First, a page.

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T O "W W TALK.I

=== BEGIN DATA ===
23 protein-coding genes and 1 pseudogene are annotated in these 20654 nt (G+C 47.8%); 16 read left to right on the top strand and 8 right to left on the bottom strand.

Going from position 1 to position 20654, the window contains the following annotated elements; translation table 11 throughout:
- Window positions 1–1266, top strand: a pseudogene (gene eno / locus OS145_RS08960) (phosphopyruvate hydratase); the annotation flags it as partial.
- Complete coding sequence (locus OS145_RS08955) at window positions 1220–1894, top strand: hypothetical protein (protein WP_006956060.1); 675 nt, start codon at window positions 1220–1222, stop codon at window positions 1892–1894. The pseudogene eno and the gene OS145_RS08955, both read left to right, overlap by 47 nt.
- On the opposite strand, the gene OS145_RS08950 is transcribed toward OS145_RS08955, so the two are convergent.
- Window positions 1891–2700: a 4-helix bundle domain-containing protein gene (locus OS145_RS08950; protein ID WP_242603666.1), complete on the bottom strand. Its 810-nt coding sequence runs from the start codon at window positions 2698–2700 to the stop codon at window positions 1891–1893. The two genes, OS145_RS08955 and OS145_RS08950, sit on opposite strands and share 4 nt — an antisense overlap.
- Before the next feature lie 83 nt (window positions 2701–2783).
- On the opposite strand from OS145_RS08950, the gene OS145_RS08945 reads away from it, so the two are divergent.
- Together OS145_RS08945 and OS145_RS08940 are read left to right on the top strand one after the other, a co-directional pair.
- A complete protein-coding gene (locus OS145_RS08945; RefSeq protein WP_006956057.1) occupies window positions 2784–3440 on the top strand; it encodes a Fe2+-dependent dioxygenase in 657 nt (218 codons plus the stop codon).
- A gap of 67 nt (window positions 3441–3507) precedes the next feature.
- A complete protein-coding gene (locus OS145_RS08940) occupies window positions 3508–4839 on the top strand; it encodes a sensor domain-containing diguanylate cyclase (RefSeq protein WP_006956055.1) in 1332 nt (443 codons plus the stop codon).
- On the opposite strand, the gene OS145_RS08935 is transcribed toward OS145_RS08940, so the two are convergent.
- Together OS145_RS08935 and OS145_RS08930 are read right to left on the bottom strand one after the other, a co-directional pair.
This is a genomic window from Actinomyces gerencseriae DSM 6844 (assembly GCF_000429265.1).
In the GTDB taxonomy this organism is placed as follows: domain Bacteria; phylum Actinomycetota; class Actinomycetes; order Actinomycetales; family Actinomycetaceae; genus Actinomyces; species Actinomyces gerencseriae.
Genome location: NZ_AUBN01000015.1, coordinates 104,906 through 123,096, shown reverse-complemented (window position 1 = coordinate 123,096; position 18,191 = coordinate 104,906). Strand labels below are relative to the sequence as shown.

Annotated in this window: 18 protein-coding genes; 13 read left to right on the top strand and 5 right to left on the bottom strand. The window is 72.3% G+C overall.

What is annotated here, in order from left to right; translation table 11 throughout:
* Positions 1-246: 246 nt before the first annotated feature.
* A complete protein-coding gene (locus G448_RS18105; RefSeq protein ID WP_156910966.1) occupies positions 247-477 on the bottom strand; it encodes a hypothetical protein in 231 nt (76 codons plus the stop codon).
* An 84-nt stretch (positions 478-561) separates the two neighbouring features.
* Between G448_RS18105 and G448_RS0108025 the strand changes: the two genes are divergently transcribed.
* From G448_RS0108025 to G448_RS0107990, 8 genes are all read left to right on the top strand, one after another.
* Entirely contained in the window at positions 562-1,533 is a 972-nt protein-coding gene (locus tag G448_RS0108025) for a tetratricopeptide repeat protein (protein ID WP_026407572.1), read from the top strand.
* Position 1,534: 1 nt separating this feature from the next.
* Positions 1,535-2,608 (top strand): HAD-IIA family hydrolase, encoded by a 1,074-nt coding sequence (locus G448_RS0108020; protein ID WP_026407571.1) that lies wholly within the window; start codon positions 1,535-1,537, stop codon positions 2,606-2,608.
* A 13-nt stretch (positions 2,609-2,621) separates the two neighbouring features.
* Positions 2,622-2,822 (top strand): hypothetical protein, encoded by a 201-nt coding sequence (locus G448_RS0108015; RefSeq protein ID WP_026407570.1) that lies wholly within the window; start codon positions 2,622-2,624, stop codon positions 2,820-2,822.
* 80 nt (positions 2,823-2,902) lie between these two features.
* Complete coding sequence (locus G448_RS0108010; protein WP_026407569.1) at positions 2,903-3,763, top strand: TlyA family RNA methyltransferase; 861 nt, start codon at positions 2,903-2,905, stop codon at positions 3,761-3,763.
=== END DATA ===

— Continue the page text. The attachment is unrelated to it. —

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T O "W W TALK. I BY OUR SPECIRESPONDENT. --4'- OMT rtadm will understand, that we do not hold ourselve* raspon- vibl«/or our able Correspondent's opinions. THERE is nobody in town. London is popularly said at this time of the year to be empty. Although many thousands of busy people daily pass under Temple Bar, although all the commerce of this mighty city goes on as usual, and although the roar of traffic is as loud as ever, by a pleasant figure of speech London is said to be a desert. The great majority of the upper ten thou- and, our legislators and others, have left the scene of their labours; and the fashionable regions of the West- end are left with canvas-covered chandeliers and ser- vants on board wages. The working bees in this busy hive are completely ignored, and because the drones have W, London is compared by some writers to a desert, and there is nobody in town." Throughout all this month, too, people are leaving London for holiday trips in a way that is somewhat galling to us who are obliged to remain in town, or who have had oor holidays. The various termini of the London railways are thronged with travellers starting either for the Continent, gay Paris, or beautiful Swit. serland; or for the quieter beauties of our own lake county, or the Highlands. There is even a controversy going on between two London papers as to the relative merits of home and foreign travel. The young lions of the Daily Telegraph are in favour of excursions in the United Kingdom, while the "intellectual Brahmins" of the Spectator argue in favour of Continental travel, and rather uncourteously retort upon the Telegraph, and say that it favours home travel, because the innkeepers are "valuable constituents of that journal. The contro- versy is a useless one, for people will go where they please, only, I hope, moderating their excursions accord- ing to the length of their purses. AN idea has been started by Mr. Benjamin Scott, the City Chamberlain, which, if carried out, will be of great benefit to the City. He advocates the establishment of a Chamber of Commerce for London; and it certainly seems Strange that while third-rate and fourth-rate cities in the empire have established Chambers of Commerce, London should be without one. The merchants of London were at one time the Corporation of London. Mr. Scott, however, points out how, from various causes, the con- joint action of mercantile and municipal influences has inmost wholly ceased; and he suggests that they should, as ef old, be co-existent. The idea is an excellent one, and I hope it will be carried out; for the value of such a chamber in considering and debating upon the various questions which affect the vast commercial interests of this country would be immense. I THINK Baron Bramwell has acted wisely in treating the operative tailors convicted only of conspiracy, with leniency. A man named Knox, who was found guilty of an assault, has been sentenced to three months' imprisonment, and the remainder have been discharged upon their own recognisances to come up for judgment when required. A medical man residing in Saville-row has written to complain of the annoyance caused to him for the last four months by the pickets placed opposite Mr. Poole's establishment; and I can easily believe that the lounging fellows whom he de- scribes as tramping up and down on the pavement there all day, smoking and spitting, must be a source of inconvenience to a physician in large practice. The strike seems further from a settlement than ever; and if-as is only too probable-the masters should succeed in entirely replacing the unionists by non-union work- men, the condition of those now on strike will, as the winter comes on, be indeed deplorable. GENSBAL MARTINEZ, for ten years President of Nica- ragua, and the defender of that State against fili- buster Walker, has been entertained at dinner by the Central Ameriaan Association. Captain Bedford Pim, B.N., chairman of the association, took the chair at the Trafalgar, and a number of gentlemen, foreign and Eng- lish, interested in Central America, were present. The 1 Atlantic and Pacific traffic has been carefully fostered by General Martinez, and to his energy the Chontales gold and silver mines are chiefly owing. The object which has brought the ex-President to this country is the amalgamation of the Mosquito Indians with Nica- ragua, which would be highly beneficial to both parties. It is believed that the General will succeed in his efforts for the good of the infant State, in which he has so conscientiously laboured for many years j SIR RICHARD MAYNB has begun to exercise the police J force in battalion drill with some vigour. A few days ago a large number of policemen were marched to the Wellington Barracks, and subjected to three hours'skele- j ton battalion drill. It appears that the "Bobbies," unused to such hard work, by no means relished the innovation, and many were much exhausted by it-one man being carried off the ground in a fainting state. It was rather hard, too, that the men, immediately on leaving the ground, had to go back to their regular eight hours' work. Much prejudice exists in various quarters against this development of military organisation among the police; but in these days of outdoor meetings it is highly necessary that they should be prepared to act with effect against great masses of people. Such drill may, on the other hand, not increase the individual effi- ciency of the police; and I should be sorry to see Sir Richard Mayne having the power of a military governor over London, while the persons and property of its inhabitants were deprived of their recognised protectors. I AM afraid there is a chance of another strike, among a class of labourers, the existence of which is hardly known to some of us. The gas-stokers, it seems, consider themselves overworked, and are about to take measures to reduce their time of labour from eighty four to fifty-six hours a week. About a thousand of them met a few evenings ago, under the presidency of Mr. Potter. It is not easy to see what he had to do with the affair, but there is no doubt that the men are overworked. I hope, however, that the matter will be satisfactorily arranged between masters and men, without a strike and its attendant evils. THE heat lately has been so severe in London, that I Several cases of sunstroke have occurred. A servant walking in the Bayswater-road the other day, became overpowered with the heat, and falling on the curb- stone, so severely injured her head and face that she had to be taken to St. Mary's Hospital. Sports- men know that the best preventive against sunstroke W a fern-leaf, or some other green leaves, placed in the )at. A cabbage-leaf answers admirably, and should this intense heat continue, there may be a demand for cabbages in all parts of the metropolis, to wear next the head, and not to boil. No head-dress is hotter or more oppressive than the regulation chimney-pot," but few of us have the courage to wear lighter hats in town. I wish the Prince of Wales would appear some day in the Row in a natty straw hat. The fashion would soon be followed, and he would earn the gratitude of thousands of panting Londoners. A GRAND national volunteer ball is to be given in the Agricultural-hail, Islington, where the Belgian ball took place, and the War-office authorities have allowed the military trophies and other decorations lent from the Tower of London to remain for the occasion. The date will, I believe, be the 11th of September, and Prince Teck, as Colonel of the 1st Surrey, is to be one of the patrons. I hope some measures will be taken to keep it more select than the ball to the Belgians, which towards the end of the evening became rather a riotous affair., Z.